Interestingly in canal parlance a 'butty' is an unpowered (or dumb) boat or barge towed, or run breasted (ie tied alongside), by another powered craft, which, at least in my view, fits in nicely with 'buddy'

NigelS

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1 hour ago, Dai Bach y Sowldiwr said:

Very common in the pits of South Wales going back many decades.

Still used in Mid-Wales, usually shortened to Butt!

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Badges for Good Shooting

 

This is not strictly Great War, but concerns the lineage of the Great War family of musketry badges, which had expanded after the Boer War to comprise:

 

crossed rifles, crossed rifles with star, crossed rifles with crown,crossed rifles with star surrounded by bay leaves, and crossed rifles with crown surrounded by bay leaves.

 

The earliest date claimed for a badge and or prize in Edwards and Langley's British Army Proficiency Badges is 1869, from Musketry Regulations. It is known that the various Rifles regiments had a system of cockades denoting prowess as early as the Peninsula War.

 

New evidence has come to light, courtesy of a correspondent in Australia. This includes 1858, when the Royal Marines could qualify for badges with extra pay, comprising crossed muskets and crown in gold, cross muskets in gold, and cross muskets in worsted. These to be worn lower left sleeve.

 

Also, in 1860, suitably armed cavalry could qualify for prizes [badges not mentioned] apparently for the first time.

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This is a strange one to me, but then it is a Scottish regiment and ..............

 

.................. who am I to think it odd?

 

Till the trumpet sounds again Vol II Randall Nicol 

 

caption to a photograph reads

 

Pipes and Drums and Corps of Drums of the 2nd battalion Scots Guards ......

 

Does this imply that their were drummers who were specifically part of the Pipes and Drums, as opposed to drummers who played/ beat either with the Pipes or with the Corps when it used bugles or fifes?

 

A Sassenach might have captioned thus:

 

Pipes and Drums of ........"

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The Pipes and Drums and The Corps of Drums were (and still are) separate entities, and together the two bands form the Drums Company, part of HQ Company and under direct command of The Adjutant.

 

The Pipes and Drums have their own drummers and their rank is Drummer. Pipers are obviously Pipers.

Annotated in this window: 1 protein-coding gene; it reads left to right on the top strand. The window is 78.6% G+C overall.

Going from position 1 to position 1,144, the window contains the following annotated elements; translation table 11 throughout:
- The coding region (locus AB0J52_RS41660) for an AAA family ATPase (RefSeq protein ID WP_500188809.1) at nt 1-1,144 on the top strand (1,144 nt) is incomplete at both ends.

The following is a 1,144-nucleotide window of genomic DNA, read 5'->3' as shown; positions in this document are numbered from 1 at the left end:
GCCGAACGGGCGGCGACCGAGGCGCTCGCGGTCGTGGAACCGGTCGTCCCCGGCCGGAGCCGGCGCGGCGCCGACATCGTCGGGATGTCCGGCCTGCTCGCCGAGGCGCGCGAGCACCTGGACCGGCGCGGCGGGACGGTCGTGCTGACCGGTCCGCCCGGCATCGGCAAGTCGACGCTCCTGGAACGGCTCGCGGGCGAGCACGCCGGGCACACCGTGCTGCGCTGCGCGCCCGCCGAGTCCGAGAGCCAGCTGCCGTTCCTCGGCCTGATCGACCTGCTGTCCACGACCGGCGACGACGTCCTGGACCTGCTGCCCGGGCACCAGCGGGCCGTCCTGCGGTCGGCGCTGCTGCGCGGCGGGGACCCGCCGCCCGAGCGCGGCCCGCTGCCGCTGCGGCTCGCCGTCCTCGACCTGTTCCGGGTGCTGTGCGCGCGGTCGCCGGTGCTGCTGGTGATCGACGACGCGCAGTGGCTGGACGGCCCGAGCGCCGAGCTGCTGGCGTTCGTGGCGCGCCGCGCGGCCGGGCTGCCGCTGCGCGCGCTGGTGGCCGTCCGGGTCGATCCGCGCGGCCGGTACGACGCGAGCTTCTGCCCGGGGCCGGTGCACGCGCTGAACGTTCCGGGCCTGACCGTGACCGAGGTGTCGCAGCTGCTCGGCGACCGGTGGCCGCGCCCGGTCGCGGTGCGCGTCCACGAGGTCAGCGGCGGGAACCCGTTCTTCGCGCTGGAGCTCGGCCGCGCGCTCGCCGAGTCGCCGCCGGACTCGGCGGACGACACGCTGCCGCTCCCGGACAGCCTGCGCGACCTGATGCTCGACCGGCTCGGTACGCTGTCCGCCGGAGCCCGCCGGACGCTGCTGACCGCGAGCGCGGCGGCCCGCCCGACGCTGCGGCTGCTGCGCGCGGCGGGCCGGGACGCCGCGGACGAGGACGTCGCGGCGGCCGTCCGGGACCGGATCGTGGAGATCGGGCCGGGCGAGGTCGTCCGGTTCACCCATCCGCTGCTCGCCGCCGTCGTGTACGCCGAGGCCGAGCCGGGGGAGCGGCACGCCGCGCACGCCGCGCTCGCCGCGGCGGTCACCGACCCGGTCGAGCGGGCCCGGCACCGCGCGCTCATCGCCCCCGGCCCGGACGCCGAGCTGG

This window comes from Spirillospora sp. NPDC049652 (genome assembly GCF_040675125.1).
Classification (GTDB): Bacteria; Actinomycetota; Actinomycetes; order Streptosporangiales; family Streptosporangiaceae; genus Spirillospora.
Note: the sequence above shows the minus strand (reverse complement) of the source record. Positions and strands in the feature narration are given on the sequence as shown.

In the CoD they are all Drummers regardless of whether they beat a drum, play a flute or blow a bugle.

 

The drummers of the P+D and the CoD are not interchangeable, although (and I tread very carefully here), a Pipe Band Drummer could probably beat a drum in the CoD, but it's unlikely that the reverse would be true. They are all skilled musicians in their own right of course, and trained Guardsmen to boot, unlike the Musicians in the Regimental Band who are purely musicians.

 

 

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Thank you

 

Can I deduce that the drummers of the Pipes and Drums are trained to the distinctive beats and rhythms thereof?

 

And can I also deduce that there is no way for a third party to distinguish between the two clans of drummers until they parade? No uniform distinctions in any form of dress?

 

As a subsidiary, can I also guess that the drummers of the P & D do not carry the bugle?

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I was just about to edit my post regarding Pipe Band drummer and the bugle.

 

Yes, they do carry a bugle, even when playing with the P+D... and they know how to use it!

This means that they can take their turn at being Duty Drummer, where they sound the Regimental Calls.

 

The drumming techniques (and also these days the drums) used by the P+D and the CoD are quite different, hence the requirement for two species of drummer, although it is quite common for the P+D Bass Drummer to be selected to keep the beat during Battalion Parades, where he would use a hard Beat Stick, as opposed to the fluffy sticks used to accompany the Pipe Band.

 

The dress of both variety of drummer is identical.